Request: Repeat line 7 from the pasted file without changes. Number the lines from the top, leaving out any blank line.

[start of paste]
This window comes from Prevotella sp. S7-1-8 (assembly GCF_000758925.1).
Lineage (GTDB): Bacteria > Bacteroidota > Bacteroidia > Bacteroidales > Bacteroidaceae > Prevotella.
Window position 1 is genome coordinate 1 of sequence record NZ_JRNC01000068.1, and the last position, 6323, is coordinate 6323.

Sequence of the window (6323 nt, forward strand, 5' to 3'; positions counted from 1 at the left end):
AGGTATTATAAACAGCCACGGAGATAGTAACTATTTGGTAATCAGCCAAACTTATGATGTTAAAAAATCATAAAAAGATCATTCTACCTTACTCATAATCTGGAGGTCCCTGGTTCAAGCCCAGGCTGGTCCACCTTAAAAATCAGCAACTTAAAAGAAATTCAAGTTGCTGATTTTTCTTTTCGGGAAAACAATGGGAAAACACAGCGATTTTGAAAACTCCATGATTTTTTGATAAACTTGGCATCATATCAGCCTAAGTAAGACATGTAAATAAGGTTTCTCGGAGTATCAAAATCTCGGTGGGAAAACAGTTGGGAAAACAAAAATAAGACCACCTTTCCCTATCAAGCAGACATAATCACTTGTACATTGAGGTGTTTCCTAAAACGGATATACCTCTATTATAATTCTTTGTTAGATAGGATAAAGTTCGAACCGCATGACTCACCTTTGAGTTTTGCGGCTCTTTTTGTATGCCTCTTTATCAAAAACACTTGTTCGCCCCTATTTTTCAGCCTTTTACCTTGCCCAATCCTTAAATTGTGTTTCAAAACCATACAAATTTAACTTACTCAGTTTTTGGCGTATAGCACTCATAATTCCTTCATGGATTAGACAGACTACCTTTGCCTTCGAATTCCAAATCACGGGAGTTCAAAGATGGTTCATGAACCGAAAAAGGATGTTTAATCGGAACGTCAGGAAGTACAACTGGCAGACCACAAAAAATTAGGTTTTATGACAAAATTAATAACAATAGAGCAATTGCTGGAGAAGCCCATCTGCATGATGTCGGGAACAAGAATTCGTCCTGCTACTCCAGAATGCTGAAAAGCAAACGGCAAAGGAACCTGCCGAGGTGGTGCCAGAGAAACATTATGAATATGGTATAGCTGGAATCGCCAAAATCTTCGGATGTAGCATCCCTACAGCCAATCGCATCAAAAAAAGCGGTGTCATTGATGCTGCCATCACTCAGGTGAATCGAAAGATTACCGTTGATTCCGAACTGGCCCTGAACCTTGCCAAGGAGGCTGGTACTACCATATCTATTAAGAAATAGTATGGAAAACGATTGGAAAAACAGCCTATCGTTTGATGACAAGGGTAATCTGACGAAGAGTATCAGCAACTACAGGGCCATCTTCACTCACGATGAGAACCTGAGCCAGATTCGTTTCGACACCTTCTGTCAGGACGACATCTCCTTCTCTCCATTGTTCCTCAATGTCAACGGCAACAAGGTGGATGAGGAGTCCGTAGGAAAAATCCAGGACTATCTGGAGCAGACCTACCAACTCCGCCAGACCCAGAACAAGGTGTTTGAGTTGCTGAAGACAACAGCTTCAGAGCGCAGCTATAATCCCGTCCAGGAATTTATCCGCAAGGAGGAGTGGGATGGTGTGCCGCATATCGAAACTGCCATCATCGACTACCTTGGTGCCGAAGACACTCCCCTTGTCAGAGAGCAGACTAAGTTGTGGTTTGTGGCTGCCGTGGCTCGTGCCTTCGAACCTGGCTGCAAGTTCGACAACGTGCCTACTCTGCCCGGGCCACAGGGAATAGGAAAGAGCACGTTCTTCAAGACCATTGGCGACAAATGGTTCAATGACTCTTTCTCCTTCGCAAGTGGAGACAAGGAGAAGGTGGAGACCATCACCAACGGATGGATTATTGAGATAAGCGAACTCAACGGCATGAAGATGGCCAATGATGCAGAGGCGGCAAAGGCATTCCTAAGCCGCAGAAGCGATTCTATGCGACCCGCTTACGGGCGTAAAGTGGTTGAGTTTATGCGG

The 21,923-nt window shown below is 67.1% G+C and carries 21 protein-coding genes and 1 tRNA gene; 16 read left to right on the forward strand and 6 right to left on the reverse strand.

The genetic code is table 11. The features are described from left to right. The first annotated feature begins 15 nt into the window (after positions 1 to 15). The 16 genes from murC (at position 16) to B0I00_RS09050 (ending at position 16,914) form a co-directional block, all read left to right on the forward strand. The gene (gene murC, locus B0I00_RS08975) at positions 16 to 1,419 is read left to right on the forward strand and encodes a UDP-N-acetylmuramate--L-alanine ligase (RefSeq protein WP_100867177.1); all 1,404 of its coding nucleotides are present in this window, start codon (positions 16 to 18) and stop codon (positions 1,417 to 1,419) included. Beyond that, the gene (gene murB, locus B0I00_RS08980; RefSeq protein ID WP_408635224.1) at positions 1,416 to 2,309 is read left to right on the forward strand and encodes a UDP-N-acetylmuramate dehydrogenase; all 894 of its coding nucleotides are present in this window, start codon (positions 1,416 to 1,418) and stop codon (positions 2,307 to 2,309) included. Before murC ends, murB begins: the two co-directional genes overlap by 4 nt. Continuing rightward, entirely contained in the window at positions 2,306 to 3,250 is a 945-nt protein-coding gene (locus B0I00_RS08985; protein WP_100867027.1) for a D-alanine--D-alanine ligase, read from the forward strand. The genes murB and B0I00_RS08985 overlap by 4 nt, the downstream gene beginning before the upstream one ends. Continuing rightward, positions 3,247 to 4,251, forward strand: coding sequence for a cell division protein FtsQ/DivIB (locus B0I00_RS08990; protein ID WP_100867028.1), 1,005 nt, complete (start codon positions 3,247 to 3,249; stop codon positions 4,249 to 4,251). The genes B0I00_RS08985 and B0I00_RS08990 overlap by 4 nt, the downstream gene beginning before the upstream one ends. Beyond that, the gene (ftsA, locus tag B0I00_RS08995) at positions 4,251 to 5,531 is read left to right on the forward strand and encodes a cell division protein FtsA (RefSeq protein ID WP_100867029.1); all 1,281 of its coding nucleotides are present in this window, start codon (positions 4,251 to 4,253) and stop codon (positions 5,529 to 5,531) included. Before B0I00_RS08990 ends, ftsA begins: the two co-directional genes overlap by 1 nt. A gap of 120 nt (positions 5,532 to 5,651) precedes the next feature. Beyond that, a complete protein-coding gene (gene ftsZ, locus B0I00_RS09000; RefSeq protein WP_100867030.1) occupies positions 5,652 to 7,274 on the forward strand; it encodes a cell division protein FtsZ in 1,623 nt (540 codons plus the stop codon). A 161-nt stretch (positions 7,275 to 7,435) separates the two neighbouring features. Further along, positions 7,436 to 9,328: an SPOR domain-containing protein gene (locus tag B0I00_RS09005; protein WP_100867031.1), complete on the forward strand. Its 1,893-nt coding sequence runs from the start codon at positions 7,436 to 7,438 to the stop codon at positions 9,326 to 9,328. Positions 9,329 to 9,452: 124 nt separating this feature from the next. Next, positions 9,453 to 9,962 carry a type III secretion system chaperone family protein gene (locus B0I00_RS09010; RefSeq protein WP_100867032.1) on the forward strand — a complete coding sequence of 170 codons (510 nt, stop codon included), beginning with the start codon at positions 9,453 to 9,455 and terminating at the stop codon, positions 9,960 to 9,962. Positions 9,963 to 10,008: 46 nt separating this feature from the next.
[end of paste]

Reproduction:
The genetic code is table 11. The features are described from left to right. The first annotated feature begins 15 nt into the window (after positions 1 to 15). The 16 genes from murC (at position 16) to B0I00_RS09050 (ending at position 16,914) form a co-directional block, all read left to right on the forward strand. The gene (gene murC, locus B0I00_RS08975) at positions 16 to 1,419 is read left to right on the forward strand and encodes a UDP-N-acetylmuramate--L-alanine ligase (RefSeq protein WP_100867177.1); all 1,404 of its coding nucleotides are present in this window, start codon (positions 16 to 18) and stop codon (positions 1,417 to 1,419) included. Beyond that, the gene (gene murB, locus B0I00_RS08980; RefSeq protein ID WP_408635224.1) at positions 1,416 to 2,309 is read left to right on the forward strand and encodes a UDP-N-acetylmuramate dehydrogenase; all 894 of its coding nucleotides are present in this window, start codon (positions 1,416 to 1,418) and stop codon (positions 2,307 to 2,309) included. Before murC ends, murB begins: the two co-directional genes overlap by 4 nt. Continuing rightward, entirely contained in the window at positions 2,306 to 3,250 is a 945-nt protein-coding gene (locus B0I00_RS08985; protein WP_100867027.1) for a D-alanine--D-alanine ligase, read from the forward strand. The genes murB and B0I00_RS08985 overlap by 4 nt, the downstream gene beginning before the upstream one ends. Continuing rightward, positions 3,247 to 4,251, forward strand: coding sequence for a cell division protein FtsQ/DivIB (locus B0I00_RS08990; protein ID WP_100867028.1), 1,005 nt, complete (start codon positions 3,247 to 3,249; stop codon positions 4,249 to 4,251). The genes B0I00_RS08985 and B0I00_RS08990 overlap by 4 nt, the downstream gene beginning before the upstream one ends. Beyond that, the gene (ftsA, locus tag B0I00_RS08995) at positions 4,251 to 5,531 is read left to right on the forward strand and encodes a cell division protein FtsA (RefSeq protein ID WP_100867029.1); all 1,281 of its coding nucleotides are present in this window, start codon (positions 4,251 to 4,253) and stop codon (positions 5,529 to 5,531) included. Before B0I00_RS08990 ends, ftsA begins: the two co-directional genes overlap by 1 nt. A gap of 120 nt (positions 5,532 to 5,651) precedes the next feature. Beyond that, a complete protein-coding gene (gene ftsZ, locus B0I00_RS09000; RefSeq protein WP_100867030.1) occupies positions 5,652 to 7,274 on the forward strand; it encodes a cell division protein FtsZ in 1,623 nt (540 codons plus the stop codon). A 161-nt stretch (positions 7,275 to 7,435) separates the two neighbouring features. Further along, positions 7,436 to 9,328: an SPOR domain-containing protein gene (locus tag B0I00_RS09005; protein WP_100867031.1), complete on the forward strand. Its 1,893-nt coding sequence runs from the start codon at positions 7,436 to 7,438 to the stop codon at positions 9,326 to 9,328. Positions 9,329 to 9,452: 124 nt separating this feature from the next. Next, positions 9,453 to 9,962 carry a type III secretion system chaperone family protein gene (locus B0I00_RS09010; RefSeq protein WP_100867032.1) on the forward strand — a complete coding sequence of 170 codons (510 nt, stop codon included), beginning with the start codon at positions 9,453 to 9,455 and terminating at the stop codon, positions 9,960 to 9,962. Positions 9,963 to 10,008: 46 nt separating this feature from the next.